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home : opinion : perspectives

7/27/2017 9:00:00 AM
REFLECTION
Dreaming of treasure
BY BERNADETTE BONANNO


In 1982, while in grad school, I took a course in dream interpretation. Since then, I've enjoyed identifying parallels between dreams and real life.

When family members or friends say, "I had the strangest dream last night," I ask them to tell me what they remember. I often recognize the symbolic connection to events in their lives. By simply recalling and discussing the details, they do, as well. It's fascinating and a lot of fun.

Lately, I've been contemplating the negative role that pride plays in my life and what I can do to improve the situation. In my world, daytime contemplations usually result in nighttime REM (rapid eye movement) dream activity that delivers food for thought.

The other night, I had a dream about a boy who was searching for a treasure while wearing a large backpack. He was certain the treasure existed, but he could not locate it. His desire to find this treasure created a nagging need that permeated his daily thoughts.

Finally, when he was walking on the beach, a treasure chest washed ashore. It was a marvelous discovery! Overwhelmed by its beauty, he fell to his knees and, with surprising ease, lifted the top.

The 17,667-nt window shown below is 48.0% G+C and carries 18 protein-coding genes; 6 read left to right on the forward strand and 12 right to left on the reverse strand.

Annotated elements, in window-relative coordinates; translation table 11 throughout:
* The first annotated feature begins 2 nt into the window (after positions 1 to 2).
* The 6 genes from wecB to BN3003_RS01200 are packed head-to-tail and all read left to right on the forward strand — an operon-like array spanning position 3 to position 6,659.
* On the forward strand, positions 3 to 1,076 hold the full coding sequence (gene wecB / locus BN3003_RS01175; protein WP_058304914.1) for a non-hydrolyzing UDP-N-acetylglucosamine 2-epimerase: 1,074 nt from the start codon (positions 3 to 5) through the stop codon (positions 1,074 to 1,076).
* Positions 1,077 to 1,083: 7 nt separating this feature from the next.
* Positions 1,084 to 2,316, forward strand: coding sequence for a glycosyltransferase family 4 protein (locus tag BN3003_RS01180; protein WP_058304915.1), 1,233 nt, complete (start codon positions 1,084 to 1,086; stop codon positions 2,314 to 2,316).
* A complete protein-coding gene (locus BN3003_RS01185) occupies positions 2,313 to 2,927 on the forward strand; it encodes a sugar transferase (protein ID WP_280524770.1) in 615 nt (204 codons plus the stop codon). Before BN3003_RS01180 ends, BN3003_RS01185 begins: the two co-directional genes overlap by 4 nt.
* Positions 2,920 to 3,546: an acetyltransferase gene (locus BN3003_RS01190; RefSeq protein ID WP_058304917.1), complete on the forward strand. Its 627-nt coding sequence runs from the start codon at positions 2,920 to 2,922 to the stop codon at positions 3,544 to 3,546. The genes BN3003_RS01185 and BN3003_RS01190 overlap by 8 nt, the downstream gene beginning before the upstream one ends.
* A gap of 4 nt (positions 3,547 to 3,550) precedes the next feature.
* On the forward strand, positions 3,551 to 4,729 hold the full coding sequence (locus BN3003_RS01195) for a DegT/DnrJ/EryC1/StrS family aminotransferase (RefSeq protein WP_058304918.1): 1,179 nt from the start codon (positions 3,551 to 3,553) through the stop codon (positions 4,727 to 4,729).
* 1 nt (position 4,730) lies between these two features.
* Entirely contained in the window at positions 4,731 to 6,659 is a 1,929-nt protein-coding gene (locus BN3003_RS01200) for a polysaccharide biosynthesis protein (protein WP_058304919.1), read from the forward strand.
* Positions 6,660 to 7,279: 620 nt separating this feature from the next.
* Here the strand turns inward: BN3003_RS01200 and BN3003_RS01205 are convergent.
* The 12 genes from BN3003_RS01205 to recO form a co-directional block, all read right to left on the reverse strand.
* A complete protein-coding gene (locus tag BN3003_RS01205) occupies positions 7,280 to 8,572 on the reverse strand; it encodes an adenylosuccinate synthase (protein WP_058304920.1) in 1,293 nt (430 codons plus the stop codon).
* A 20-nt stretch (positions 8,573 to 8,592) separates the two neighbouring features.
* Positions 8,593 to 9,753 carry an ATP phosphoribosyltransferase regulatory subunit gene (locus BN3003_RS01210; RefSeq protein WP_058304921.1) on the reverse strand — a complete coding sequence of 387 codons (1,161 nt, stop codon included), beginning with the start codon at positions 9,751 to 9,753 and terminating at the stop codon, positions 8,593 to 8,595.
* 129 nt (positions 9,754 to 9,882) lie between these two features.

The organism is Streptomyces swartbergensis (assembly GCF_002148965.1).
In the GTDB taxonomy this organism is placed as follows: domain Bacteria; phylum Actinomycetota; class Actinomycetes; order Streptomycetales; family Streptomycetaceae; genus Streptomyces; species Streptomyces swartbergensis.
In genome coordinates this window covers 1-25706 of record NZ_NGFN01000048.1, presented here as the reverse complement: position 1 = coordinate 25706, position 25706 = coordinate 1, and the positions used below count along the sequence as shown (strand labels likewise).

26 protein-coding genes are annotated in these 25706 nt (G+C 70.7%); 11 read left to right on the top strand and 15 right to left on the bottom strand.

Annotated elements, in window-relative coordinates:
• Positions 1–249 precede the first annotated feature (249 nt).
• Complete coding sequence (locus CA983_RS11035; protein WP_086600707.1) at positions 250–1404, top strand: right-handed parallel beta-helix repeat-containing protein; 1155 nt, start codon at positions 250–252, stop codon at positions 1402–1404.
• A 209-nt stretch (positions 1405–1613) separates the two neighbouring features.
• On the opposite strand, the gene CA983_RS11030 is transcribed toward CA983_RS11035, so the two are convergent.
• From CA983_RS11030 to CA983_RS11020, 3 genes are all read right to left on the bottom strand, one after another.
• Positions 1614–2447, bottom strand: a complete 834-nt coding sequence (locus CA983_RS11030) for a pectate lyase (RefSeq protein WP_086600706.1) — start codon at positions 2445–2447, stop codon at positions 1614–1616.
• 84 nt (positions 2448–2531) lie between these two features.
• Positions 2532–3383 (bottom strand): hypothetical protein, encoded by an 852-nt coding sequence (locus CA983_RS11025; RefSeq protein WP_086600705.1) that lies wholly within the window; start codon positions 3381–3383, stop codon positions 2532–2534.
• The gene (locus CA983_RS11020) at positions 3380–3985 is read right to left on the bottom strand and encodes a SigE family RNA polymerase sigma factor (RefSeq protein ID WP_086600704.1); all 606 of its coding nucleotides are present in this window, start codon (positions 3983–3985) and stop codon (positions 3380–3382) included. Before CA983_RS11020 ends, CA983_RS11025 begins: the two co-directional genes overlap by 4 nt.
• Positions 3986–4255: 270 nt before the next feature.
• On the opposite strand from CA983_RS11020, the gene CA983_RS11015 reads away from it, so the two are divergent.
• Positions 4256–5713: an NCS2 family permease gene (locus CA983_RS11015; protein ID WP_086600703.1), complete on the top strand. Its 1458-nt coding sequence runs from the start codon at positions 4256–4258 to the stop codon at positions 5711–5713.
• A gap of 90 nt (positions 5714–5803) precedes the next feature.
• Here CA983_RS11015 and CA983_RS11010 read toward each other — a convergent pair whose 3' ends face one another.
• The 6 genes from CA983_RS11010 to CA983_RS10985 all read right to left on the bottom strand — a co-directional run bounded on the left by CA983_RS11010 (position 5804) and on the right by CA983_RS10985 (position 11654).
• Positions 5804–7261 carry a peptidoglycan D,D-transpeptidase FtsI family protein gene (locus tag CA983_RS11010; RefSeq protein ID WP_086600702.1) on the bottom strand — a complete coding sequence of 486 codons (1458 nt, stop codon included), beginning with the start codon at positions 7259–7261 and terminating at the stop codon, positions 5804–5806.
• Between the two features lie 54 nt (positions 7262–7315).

Peering inside the chest, the boy found a collection of old, stuck-together papers containing "directions for life." He carefully peeled apart the papers and eagerly followed the instructions.

Before long, he was relieved of the nagging, searching feeling that had preoccupied him. Embracing his newfound treasure, he willingly carried it everywhere he went.

After intentionally adopting the "directions for life," good stuff started happening for the boy. He was accomplishing things he never imagined possible. He received accolades and trophies for his achievements and stored them in his large backpack.

Life was good and the boy was growing increasingly proud of himself. After a while, carrying the treasure chest seemed an unnecessary burden; so, the boy decided to return it to the beach. With gratitude for the benefits it provided, he lowered the treasure back onto the sand where he had found it.

Although his backpack was getting heavy, the boy lugged it everywhere he went. It made him feel important and he gradually forgot about the treasure. He was busy collecting and polishing his awards.

Time passed and a familiar, unwelcome sense of nagging and searching returned. The boy longed for the treasure chest and the peace that had come from following the "directions for life."

Then he got an idea. He dropped his heavy backpack and ran back to the beach, hoping the treasure would still be there. He arrived at the exact location and, to his great pleasure, it was waiting for him.

Once more, the brilliance of the treasure overwhelmed the boy and he fell to his knees. With little effort, he lifted the top. There inside were the pieces of wisdom, all stuck together, ready to be peeled apart.

The boy was thrilled. He jumped up and down on the beach, hugging the treasure and promising to never let it go. Once again, he embraced the valuable guidance hidden inside.

Soon afterward, the trophies began pouring in again -- but, now, realizing that the glory did not belong to him, the boy gently lifted the top of the treasure chest and placed the awards inside.

(Mrs. Bonanno attends St. Mary's parish, Albany. She can be reached at berni@nycap.rr.com.)





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